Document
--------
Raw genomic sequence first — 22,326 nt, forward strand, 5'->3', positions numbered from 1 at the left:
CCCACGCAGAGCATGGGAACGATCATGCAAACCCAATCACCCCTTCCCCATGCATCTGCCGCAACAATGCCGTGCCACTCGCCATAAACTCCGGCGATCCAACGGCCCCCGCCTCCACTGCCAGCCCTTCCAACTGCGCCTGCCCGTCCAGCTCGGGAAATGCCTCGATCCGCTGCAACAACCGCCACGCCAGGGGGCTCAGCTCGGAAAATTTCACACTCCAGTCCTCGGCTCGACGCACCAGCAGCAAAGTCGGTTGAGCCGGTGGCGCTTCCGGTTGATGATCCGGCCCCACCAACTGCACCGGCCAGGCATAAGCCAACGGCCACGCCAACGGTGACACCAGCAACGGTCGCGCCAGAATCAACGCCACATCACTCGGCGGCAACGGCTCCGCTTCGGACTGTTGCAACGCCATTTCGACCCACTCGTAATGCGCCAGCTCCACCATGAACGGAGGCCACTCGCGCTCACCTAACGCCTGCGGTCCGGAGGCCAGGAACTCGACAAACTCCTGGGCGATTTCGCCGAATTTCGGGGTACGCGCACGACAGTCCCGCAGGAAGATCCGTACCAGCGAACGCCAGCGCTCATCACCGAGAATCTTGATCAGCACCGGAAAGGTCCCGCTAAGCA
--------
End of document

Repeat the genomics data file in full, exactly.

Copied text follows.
Raw genomic sequence first — 22,326 nt, forward strand, 5'->3', positions numbered from 1 at the left:
CCCACGCAGAGCATGGGAACGATCATGCAAACCCAATCACCCCTTCCCCATGCATCTGCCGCAACAATGCCGTGCCACTCGCCATAAACTCCGGCGATCCAACGGCCCCCGCCTCCACTGCCAGCCCTTCCAACTGCGCCTGCCCGTCCAGCTCGGGAAATGCCTCGATCCGCTGCAACAACCGCCACGCCAGGGGGCTCAGCTCGGAAAATTTCACACTCCAGTCCTCGGCTCGACGCACCAGCAGCAAAGTCGGTTGAGCCGGTGGCGCTTCCGGTTGATGATCCGGCCCCACCAACTGCACCGGCCAGGCATAAGCCAACGGCCACGCCAACGGTGACACCAGCAACGGTCGCGCCAGAATCAACGCCACATCACTCGGCGGCAACGGCTCCGCTTCGGACTGTTGCAACGCCATTTCGACCCACTCGTAATGCGCCAGCTCCACCATGAACGGAGGCCACTCGCGCTCACCTAACGCCTGCGGTCCGGAGGCCAGGAACTCGACAAACTCCTGGGCGATTTCGCCGAATTTCGGGGTACGCGCACGACAGTCCCGCAGGAAGATCCGTACCAGCGAACGCCAGCGCTCATCACCGAGAATCTTGATCAGCACCGGAAAGGTCCCGCTAAGCA